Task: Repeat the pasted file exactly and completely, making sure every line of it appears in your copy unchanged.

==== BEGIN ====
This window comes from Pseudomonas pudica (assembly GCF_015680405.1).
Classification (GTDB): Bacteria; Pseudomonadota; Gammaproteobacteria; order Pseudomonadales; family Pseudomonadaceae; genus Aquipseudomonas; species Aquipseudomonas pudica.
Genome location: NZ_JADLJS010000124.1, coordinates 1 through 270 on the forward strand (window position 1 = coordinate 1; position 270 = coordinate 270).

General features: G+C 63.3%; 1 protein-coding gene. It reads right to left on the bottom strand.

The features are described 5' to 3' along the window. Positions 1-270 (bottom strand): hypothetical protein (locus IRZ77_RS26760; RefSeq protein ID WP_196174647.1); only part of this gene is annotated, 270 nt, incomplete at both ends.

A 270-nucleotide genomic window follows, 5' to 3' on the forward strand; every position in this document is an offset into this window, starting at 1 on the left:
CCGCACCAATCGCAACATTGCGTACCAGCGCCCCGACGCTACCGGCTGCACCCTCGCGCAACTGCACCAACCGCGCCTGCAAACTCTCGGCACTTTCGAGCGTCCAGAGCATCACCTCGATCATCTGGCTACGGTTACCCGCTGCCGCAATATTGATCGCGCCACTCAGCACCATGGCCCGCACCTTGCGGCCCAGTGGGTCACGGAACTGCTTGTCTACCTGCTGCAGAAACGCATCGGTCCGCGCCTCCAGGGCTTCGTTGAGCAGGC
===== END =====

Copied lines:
This window comes from Pseudomonas pudica (assembly GCF_015680405.1).
Classification (GTDB): Bacteria; Pseudomonadota; Gammaproteobacteria; order Pseudomonadales; family Pseudomonadaceae; genus Aquipseudomonas; species Aquipseudomonas pudica.
Genome location: NZ_JADLJS010000124.1, coordinates 1 through 270 on the forward strand (window position 1 = coordinate 1; position 270 = coordinate 270).

General features: G+C 63.3%; 1 protein-coding gene. It reads right to left on the bottom strand.

The features are described 5' to 3' along the window. Positions 1-270 (bottom strand): hypothetical protein (locus IRZ77_RS26760; RefSeq protein ID WP_196174647.1); only part of this gene is annotated, 270 nt, incomplete at both ends.

A 270-nucleotide genomic window follows, 5' to 3' on the forward strand; every position in this document is an offset into this window, starting at 1 on the left:
CCGCACCAATCGCAACATTGCGTACCAGCGCCCCGACGCTACCGGCTGCACCCTCGCGCAACTGCACCAACCGCGCCTGCAAACTCTCGGCACTTTCGAGCGTCCAGAGCATCACCTCGATCATCTGGCTACGGTTACCCGCTGCCGCAATATTGATCGCGCCACTCAGCACCATGGCCCGCACCTTGCGGCCCAGTGGGTCACGGAACTGCTTGTCTACCTGCTGCAGAAACGCATCGGTCCGCGCCTCCAGGGCTTCGTTGAGCAGGC